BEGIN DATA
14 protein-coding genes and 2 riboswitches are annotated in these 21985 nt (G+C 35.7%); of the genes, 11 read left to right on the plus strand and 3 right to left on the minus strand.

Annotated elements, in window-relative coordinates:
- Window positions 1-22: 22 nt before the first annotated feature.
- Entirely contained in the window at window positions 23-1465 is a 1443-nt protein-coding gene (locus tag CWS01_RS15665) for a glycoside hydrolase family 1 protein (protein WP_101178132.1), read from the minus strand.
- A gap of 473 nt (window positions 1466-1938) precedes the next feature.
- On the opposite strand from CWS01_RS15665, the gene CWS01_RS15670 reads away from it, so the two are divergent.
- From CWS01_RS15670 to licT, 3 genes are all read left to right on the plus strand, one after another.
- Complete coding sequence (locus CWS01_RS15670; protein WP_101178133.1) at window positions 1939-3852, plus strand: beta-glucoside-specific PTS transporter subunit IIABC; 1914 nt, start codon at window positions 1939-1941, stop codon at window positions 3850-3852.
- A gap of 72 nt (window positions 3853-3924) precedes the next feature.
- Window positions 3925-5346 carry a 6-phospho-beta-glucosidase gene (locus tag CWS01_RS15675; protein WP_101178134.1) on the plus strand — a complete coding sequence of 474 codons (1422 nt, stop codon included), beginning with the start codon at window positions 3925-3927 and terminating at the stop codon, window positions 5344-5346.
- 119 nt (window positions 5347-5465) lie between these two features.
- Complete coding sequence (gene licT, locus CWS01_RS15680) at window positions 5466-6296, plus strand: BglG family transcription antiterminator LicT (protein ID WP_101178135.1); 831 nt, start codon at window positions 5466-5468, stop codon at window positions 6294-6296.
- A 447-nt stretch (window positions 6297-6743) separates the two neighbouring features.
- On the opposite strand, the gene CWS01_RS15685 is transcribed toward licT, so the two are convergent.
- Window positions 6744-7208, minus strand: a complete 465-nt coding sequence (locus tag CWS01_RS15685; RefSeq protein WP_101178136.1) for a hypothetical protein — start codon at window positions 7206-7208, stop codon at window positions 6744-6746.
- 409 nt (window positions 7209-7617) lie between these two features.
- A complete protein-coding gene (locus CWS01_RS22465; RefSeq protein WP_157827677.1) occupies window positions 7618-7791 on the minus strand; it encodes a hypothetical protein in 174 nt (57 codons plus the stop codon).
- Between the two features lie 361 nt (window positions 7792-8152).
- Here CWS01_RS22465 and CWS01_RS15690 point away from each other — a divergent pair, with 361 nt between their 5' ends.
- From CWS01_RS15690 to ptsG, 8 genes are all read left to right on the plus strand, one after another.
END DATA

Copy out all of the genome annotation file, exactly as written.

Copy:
14 protein-coding genes and 2 riboswitches are annotated in these 21985 nt (G+C 35.7%); of the genes, 11 read left to right on the plus strand and 3 right to left on the minus strand.

Annotated elements, in window-relative coordinates:
- Window positions 1-22: 22 nt before the first annotated feature.
- Entirely contained in the window at window positions 23-1465 is a 1443-nt protein-coding gene (locus tag CWS01_RS15665) for a glycoside hydrolase family 1 protein (protein WP_101178132.1), read from the minus strand.
- A gap of 473 nt (window positions 1466-1938) precedes the next feature.
- On the opposite strand from CWS01_RS15665, the gene CWS01_RS15670 reads away from it, so the two are divergent.
- From CWS01_RS15670 to licT, 3 genes are all read left to right on the plus strand, one after another.
- Complete coding sequence (locus CWS01_RS15670; protein WP_101178133.1) at window positions 1939-3852, plus strand: beta-glucoside-specific PTS transporter subunit IIABC; 1914 nt, start codon at window positions 1939-1941, stop codon at window positions 3850-3852.
- A gap of 72 nt (window positions 3853-3924) precedes the next feature.
- Window positions 3925-5346 carry a 6-phospho-beta-glucosidase gene (locus tag CWS01_RS15675; protein WP_101178134.1) on the plus strand — a complete coding sequence of 474 codons (1422 nt, stop codon included), beginning with the start codon at window positions 3925-3927 and terminating at the stop codon, window positions 5344-5346.
- 119 nt (window positions 5347-5465) lie between these two features.
- Complete coding sequence (gene licT, locus CWS01_RS15680) at window positions 5466-6296, plus strand: BglG family transcription antiterminator LicT (protein ID WP_101178135.1); 831 nt, start codon at window positions 5466-5468, stop codon at window positions 6294-6296.
- A 447-nt stretch (window positions 6297-6743) separates the two neighbouring features.
- On the opposite strand, the gene CWS01_RS15685 is transcribed toward licT, so the two are convergent.
- Window positions 6744-7208, minus strand: a complete 465-nt coding sequence (locus tag CWS01_RS15685; RefSeq protein WP_101178136.1) for a hypothetical protein — start codon at window positions 7206-7208, stop codon at window positions 6744-6746.
- 409 nt (window positions 7209-7617) lie between these two features.
- A complete protein-coding gene (locus CWS01_RS22465; RefSeq protein WP_157827677.1) occupies window positions 7618-7791 on the minus strand; it encodes a hypothetical protein in 174 nt (57 codons plus the stop codon).
- Between the two features lie 361 nt (window positions 7792-8152).
- Here CWS01_RS22465 and CWS01_RS15690 point away from each other — a divergent pair, with 361 nt between their 5' ends.
- From CWS01_RS15690 to ptsG, 8 genes are all read left to right on the plus strand, one after another.